Teapot Rock

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Teapot Rock
Teapot Rock postcard.jpg
Teapot Rock on Teapot Dome, Wyoming
(Historical postcard)
Teapot Rock is located in Wyoming
Teapot Rock
Location Natrona County, Wyoming, USA
Nearest city Midwest, Wyoming
Coordinates 43°14′0″N 106°18′37″W / 43.23333°N 106.31028°W / 43.23333; -106.31028Coordinates: 43°14′0″N 106°18′37″W / 43.23333°N 106.31028°W / 43.23333; -106.31028
Built 1922
Governing body Private
NRHP Reference # 74002028[1]
Added to NRHP December 30, 1974
Teapot Rock viewed from the south. The Teapot Dome oil fields are located north of the rock to the right.

Teapot Rock is a distinctive sedimentary rock formation in Natrona County, Wyoming that lent its name to a nearby oil field that became notorious as the focus of a bribery scandal during the Presidential administration of Warren G. Harding, the Teapot Dome scandal. The site was listed on the National Register of Historic Places in 1974.[1]

The eroded sandstone formation stands about 75 feet (23 m) tall and is about 300 feet (91 m) in circumference. It is located a few hundred yards east of Wyoming Highway 259, about 19 miles (31 km) north of Casper, Wyoming in the Powder River Basin near Teapot Creek, a tributary of Salt Creek.[2]

The outline of the rock once resembled a teapot and gave its name to several man-made and natural features, including a geologic structural uplift known as the Teapot Dome, and an oil field about 6 miles (9.7 km) east.[1] Over time, the features that gave the formation its name have been eroded by windstorms; the "handle" disappeared in 1930 and the "spout" in 1962.[3]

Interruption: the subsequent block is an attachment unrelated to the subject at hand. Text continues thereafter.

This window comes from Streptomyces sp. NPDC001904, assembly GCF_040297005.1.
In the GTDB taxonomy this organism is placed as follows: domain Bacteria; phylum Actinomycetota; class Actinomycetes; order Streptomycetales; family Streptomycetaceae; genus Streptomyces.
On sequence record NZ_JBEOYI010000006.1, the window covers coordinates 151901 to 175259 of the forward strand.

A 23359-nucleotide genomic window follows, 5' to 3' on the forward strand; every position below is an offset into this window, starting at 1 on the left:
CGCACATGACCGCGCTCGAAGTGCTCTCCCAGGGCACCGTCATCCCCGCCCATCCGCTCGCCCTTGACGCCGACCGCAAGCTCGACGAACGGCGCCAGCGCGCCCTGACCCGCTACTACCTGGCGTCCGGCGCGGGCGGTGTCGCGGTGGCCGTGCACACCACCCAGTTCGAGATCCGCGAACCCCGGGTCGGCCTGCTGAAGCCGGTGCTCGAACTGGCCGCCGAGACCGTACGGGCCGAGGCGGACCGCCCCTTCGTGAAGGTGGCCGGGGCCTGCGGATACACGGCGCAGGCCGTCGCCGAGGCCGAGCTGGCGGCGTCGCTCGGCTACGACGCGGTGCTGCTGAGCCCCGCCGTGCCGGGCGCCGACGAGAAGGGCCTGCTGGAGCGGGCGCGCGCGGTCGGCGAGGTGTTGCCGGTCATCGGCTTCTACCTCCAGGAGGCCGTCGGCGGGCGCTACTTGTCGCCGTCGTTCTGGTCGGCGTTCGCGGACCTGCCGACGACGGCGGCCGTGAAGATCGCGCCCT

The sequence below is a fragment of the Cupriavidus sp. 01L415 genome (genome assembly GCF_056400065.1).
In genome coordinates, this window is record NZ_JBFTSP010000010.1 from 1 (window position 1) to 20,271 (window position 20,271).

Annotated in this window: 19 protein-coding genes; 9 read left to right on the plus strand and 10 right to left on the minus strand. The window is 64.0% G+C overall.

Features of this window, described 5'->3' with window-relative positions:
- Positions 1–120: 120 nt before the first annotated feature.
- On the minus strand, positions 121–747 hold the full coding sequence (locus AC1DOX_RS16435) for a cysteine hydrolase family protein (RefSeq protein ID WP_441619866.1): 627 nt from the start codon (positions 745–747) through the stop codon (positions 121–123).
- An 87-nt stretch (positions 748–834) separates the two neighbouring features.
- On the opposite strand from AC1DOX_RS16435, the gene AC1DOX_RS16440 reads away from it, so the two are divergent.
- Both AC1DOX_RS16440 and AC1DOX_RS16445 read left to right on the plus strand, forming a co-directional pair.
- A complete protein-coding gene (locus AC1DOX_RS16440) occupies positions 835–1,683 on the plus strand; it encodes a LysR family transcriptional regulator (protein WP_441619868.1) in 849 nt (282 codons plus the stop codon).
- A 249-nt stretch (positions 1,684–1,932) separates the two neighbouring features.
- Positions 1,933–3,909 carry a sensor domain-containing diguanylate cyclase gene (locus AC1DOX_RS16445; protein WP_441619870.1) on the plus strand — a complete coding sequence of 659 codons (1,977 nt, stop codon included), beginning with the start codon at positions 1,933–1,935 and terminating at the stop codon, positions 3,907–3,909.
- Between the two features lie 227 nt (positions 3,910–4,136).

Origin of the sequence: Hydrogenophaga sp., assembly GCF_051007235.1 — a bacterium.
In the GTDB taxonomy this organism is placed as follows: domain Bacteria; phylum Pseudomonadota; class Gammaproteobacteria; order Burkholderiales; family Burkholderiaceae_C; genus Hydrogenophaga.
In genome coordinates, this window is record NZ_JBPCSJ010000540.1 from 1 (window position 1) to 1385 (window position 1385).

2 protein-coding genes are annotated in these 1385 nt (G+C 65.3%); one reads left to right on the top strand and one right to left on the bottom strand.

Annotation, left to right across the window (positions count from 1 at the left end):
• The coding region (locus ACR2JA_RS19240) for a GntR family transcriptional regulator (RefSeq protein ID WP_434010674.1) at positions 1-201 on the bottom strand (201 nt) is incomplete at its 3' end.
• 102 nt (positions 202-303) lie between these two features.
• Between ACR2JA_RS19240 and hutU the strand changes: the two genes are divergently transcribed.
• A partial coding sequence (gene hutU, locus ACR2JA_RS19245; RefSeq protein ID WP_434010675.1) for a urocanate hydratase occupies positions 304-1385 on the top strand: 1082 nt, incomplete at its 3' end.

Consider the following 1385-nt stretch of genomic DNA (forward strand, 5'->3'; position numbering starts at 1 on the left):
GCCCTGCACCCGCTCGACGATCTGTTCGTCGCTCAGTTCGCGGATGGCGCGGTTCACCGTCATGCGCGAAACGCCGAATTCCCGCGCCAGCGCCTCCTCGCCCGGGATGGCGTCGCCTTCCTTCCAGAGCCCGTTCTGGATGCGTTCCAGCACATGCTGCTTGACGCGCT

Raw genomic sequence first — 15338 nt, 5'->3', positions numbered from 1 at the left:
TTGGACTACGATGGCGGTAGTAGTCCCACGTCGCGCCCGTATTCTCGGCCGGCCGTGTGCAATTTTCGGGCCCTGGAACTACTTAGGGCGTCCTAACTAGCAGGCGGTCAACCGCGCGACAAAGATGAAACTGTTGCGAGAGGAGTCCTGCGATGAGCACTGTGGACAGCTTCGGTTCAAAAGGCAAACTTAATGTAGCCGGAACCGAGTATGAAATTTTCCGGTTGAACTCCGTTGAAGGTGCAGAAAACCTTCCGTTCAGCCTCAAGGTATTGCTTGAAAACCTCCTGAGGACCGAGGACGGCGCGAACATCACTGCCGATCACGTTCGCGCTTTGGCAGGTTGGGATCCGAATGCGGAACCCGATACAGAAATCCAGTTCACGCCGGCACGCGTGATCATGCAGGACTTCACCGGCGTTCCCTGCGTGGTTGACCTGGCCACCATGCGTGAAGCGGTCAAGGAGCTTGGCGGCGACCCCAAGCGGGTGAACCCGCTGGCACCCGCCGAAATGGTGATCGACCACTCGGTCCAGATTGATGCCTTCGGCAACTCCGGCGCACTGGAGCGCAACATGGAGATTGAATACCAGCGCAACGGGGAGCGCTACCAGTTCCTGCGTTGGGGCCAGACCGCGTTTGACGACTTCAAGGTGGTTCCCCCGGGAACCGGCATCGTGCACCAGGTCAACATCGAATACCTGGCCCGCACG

In 1915, The Teapot Dome Oil Field was designated Naval Petroleum Reserve Number Three as part of a program to ensure that the U.S. Navy, which was converting to oil-fired boilers at the time, would have sufficient fuel reserves in an emergency.[2][4] It was one of several related fields in the area, the largest of which was the Salt Creek Oil Field. By comparison with the Salt Creek Field's peak production of 35,301,608 barrels (5,612,507.2 m3) of 1923, the Teapot Dome field had about 64 wells, with few producing more than 150 barrels per day (24 m3/d).[2]

References[edit]

  1. ^ a b c "National Register Information System". National Register of Historic Places. National Park Service. 2009-03-13. 
  2. ^ a b c Junge, Mark (June 1974). "National Register of Historic Places Inventory Nomination Form: Teapot Rock". National Park Service. Retrieved 2009-08-07. 
  3. ^ http://www.nytimes.com/1998/09/18/us/site-of-earlier-scandal-frets-over-faded-luster.html
  4. ^ "Teapot Rock (Dome)". Wyoming State Historic Preservation Office. Retrieved 2009-08-07. 

External links[edit]